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Dimensions (inches): 5" tall x 4" diameter (5" at handle's widest point)
This beautiful, rare, Bohemian milk glass mug was made in either the last few years of the 18th century or the opening of the 19th century. Produced for the American market, the gilded and painted decoration consists of a large eagle within an open wreath of laurel leaves, signifying glory and victory, tied below with a salmon red/pink ribbon. The word “Liberty” appears above the eagle’s head in gold gilt, presented in a tremendous, whimsical manner. To the left and right, cradling the central image, are a total of 16, 8-pointed, gilt-painted stars, executed like the rowels of a spur. The rim is trimmed in gilt. The folk art impact of the stylized eagle and the overall design are excellent. The irregularities of the hand-blown vessel, with its wavy rim and slight irregularity in the disposition of its form, very pleasant to the eye, but apparent on closer inspection, contribute to its hand-made appearance.

I believe the star count to be purposeful and a means of identification to a very narrow date window, between 1796 . I previously acquired and sold a very similar example with 13 stars, presented 6 to the right and left with one additional at the top.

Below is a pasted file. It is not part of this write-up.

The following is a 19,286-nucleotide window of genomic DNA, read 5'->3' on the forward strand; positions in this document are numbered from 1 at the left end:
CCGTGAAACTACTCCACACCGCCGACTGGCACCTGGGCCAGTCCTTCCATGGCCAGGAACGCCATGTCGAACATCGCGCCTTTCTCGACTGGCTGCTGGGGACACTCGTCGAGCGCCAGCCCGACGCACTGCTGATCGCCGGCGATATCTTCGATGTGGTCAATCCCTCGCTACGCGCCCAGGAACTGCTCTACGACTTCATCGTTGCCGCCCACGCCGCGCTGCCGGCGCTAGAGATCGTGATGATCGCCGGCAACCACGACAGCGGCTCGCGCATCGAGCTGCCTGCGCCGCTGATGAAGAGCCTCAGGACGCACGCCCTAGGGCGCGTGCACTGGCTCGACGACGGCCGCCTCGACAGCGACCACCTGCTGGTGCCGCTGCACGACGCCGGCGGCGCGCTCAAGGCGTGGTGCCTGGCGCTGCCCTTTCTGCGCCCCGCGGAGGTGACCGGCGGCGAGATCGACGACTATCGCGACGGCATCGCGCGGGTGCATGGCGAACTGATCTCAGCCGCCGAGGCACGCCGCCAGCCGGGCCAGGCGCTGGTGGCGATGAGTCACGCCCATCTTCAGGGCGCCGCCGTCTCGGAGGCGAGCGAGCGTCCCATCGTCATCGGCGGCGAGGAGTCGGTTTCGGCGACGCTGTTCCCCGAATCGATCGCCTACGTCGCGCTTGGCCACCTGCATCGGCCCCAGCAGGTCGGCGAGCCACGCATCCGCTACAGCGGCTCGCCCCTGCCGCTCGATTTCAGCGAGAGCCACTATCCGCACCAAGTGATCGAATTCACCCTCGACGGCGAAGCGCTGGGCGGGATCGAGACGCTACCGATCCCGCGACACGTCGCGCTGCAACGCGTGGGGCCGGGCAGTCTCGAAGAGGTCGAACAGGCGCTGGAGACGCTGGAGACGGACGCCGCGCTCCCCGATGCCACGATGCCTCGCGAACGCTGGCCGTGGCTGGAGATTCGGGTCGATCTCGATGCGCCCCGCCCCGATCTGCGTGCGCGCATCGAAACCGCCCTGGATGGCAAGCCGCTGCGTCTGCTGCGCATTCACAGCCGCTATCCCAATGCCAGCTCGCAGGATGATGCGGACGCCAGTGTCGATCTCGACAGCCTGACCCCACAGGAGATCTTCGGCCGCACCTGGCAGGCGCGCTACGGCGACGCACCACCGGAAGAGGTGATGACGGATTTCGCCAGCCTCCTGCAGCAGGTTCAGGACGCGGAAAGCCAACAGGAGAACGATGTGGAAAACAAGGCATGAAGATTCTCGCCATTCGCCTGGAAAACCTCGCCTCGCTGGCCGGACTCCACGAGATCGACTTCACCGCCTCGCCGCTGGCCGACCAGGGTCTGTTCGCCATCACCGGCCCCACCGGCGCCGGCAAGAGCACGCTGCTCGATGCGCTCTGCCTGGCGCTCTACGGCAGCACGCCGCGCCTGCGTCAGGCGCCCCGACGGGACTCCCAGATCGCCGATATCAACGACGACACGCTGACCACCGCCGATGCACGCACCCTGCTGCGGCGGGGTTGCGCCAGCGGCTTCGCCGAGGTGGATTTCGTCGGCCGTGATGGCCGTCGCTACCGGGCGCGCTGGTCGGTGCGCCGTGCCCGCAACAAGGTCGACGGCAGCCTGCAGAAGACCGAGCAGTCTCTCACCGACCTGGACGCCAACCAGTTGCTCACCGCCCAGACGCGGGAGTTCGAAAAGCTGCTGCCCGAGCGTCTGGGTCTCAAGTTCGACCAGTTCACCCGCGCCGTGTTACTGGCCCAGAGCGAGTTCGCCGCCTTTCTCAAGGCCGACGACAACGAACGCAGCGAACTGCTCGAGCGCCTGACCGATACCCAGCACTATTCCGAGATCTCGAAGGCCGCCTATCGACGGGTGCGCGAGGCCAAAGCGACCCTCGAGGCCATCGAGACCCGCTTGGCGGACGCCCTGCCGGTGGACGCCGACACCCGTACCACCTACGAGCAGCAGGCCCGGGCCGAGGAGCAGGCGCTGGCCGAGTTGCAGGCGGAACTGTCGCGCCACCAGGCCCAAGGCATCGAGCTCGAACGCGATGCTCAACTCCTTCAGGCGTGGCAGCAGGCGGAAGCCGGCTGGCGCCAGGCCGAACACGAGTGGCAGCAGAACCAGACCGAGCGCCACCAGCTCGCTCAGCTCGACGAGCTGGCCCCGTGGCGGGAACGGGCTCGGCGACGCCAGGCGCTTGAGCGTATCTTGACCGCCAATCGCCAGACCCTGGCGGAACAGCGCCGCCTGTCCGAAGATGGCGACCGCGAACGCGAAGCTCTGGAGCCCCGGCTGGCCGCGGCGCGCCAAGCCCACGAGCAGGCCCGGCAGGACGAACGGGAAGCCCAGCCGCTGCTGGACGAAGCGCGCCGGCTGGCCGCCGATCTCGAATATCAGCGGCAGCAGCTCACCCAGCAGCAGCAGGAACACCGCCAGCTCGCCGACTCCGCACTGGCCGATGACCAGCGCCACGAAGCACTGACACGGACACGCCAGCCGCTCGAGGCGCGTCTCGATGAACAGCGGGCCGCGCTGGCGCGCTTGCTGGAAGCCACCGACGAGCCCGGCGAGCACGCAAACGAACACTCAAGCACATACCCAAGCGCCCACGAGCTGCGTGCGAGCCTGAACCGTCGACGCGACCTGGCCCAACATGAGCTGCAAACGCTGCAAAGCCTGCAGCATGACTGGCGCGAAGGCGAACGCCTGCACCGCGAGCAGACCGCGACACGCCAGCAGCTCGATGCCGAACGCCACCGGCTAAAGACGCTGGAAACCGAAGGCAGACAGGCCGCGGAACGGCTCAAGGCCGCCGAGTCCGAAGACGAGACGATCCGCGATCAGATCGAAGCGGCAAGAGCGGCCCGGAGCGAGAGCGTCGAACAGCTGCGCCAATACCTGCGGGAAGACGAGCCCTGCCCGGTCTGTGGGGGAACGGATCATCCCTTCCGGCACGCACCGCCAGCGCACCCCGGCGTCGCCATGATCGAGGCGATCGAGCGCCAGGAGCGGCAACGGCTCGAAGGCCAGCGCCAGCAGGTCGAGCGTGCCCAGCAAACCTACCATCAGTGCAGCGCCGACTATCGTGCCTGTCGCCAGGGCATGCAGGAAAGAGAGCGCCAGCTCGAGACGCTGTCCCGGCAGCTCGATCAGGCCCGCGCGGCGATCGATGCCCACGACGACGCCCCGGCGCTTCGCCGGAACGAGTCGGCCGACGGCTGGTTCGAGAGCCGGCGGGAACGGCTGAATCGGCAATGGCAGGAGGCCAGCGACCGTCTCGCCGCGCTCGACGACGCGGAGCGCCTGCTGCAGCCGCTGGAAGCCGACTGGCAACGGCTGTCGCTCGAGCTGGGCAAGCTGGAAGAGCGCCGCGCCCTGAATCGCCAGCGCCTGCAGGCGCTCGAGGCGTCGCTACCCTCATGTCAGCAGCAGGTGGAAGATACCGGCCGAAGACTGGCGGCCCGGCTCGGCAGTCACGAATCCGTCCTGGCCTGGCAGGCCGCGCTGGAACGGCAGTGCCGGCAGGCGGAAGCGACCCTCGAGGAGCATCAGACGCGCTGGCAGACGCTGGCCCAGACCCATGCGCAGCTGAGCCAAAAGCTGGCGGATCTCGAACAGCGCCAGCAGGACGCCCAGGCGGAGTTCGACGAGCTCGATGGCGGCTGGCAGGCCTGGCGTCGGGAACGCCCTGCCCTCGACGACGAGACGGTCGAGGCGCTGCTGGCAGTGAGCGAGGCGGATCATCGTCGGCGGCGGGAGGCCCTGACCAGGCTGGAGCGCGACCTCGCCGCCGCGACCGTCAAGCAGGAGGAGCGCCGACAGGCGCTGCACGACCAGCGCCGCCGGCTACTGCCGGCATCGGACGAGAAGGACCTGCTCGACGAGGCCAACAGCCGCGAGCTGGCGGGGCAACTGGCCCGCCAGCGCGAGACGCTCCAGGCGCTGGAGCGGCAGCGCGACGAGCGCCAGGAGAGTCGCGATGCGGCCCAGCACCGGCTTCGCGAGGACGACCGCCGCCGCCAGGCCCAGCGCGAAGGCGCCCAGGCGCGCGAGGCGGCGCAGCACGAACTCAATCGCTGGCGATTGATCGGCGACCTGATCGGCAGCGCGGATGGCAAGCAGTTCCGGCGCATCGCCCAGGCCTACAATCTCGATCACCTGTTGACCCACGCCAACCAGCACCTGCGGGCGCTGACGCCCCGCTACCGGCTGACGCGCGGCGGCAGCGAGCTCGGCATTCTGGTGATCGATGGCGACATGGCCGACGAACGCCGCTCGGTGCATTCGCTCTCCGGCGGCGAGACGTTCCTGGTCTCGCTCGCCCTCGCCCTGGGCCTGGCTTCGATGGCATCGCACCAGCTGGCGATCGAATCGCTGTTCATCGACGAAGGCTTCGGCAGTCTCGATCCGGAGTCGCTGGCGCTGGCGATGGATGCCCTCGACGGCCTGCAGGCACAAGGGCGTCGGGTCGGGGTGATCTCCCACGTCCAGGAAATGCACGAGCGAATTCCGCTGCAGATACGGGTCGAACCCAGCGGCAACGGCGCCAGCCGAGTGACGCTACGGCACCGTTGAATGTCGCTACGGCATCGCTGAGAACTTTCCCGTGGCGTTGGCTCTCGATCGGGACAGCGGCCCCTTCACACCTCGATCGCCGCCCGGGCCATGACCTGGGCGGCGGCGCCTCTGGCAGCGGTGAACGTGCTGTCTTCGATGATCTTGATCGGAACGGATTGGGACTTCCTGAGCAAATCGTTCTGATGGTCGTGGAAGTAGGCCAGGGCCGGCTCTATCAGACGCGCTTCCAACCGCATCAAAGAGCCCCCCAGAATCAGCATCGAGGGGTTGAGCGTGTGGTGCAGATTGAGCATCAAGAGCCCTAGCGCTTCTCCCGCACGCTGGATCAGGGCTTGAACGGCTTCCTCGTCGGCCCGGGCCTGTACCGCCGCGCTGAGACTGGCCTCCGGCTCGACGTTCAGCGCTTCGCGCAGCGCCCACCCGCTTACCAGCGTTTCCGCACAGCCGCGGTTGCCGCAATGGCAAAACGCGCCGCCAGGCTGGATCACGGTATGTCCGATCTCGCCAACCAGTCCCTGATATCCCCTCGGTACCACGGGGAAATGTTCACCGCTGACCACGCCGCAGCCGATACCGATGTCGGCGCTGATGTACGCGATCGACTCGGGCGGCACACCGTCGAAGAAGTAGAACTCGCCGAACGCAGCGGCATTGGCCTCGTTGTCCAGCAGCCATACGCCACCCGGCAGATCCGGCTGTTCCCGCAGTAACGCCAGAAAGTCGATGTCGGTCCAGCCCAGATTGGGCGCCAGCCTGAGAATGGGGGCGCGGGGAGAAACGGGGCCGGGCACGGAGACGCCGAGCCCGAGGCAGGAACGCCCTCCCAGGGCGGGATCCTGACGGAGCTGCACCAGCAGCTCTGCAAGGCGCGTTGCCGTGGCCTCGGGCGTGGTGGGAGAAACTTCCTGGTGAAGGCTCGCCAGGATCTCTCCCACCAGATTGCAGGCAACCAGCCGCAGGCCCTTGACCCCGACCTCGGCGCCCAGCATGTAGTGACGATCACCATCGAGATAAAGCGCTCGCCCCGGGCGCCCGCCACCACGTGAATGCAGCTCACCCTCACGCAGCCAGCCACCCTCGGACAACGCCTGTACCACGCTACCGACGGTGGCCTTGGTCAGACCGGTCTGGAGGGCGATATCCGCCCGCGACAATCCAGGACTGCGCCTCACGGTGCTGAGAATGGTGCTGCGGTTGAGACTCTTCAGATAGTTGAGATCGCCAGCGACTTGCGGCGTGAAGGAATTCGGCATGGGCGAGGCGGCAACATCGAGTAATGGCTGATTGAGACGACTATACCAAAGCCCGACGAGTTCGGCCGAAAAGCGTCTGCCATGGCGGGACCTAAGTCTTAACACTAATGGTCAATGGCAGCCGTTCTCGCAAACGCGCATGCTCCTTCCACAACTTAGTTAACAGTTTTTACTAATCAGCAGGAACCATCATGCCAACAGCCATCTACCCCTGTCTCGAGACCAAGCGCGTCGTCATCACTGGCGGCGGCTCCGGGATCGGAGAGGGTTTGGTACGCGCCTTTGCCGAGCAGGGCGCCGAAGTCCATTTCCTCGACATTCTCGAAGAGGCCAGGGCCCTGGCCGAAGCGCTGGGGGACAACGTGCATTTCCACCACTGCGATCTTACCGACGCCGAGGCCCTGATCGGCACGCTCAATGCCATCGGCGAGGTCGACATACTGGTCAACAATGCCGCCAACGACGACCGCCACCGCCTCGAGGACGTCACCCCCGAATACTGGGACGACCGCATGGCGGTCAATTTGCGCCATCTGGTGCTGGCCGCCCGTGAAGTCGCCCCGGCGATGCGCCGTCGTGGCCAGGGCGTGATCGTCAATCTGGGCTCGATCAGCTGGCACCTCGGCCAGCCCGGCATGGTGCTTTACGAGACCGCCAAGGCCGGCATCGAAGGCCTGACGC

Tennessee joined the Union as the 16th state on June 1st, 1796, when Washington was still in the White House. John Adams was elected later that year, narrowly defeating Thomas Jefferson, who then won in 1900. Ohio followed Tennessee, becoming the 17th state on February 19th, 1803, during the Jefferson administration.

Bohemian milk glass is often misidentified as Bristol glass. Citations of similar mugs include the following*:

Antiques, March 1925, First page of text, where a short article discusses items made in Europe by glassmakers to cater to the "patriotic susceptibilities of the freshly liberated Colonies." A similar mug (incorrectly identified as Bristol) is illustrated and another, belonging to the New York Historical Society, also with the motto "Liberty," is mentioned.

Antiques, December 1925, p. 346, "White Glass" by E. Barrington Haynes, where on page 347 an identical mug is illustrated (incorrectly listed as French).

Christies, "A Fine Collection of European White Glass (part II), London, Tuesday, June 22, 1976," lot 140 where a decanter is illustrated with extremely similar decoration and is correctly catalogued as late 18th century Bohemian milkglass.

"Glas", by Walter Spiegl, pub 1979, page 105 for another example.

* My sincere thanks to antique porcelain expert Paul Vandekar for the correct identification of the form and the above documentation of similar examples.

Condition: There was a hairline running from the center of the front of the into the white area to the eagle’s proper right. This was expertly repaired and is almost invisible. This was cosmetic only. There was no issue with structural integrity before or after.
Primary Color: multicolored
Earliest Date: 1796
Latest Date: 1803
For Sale Status: Sold
Price SOLD
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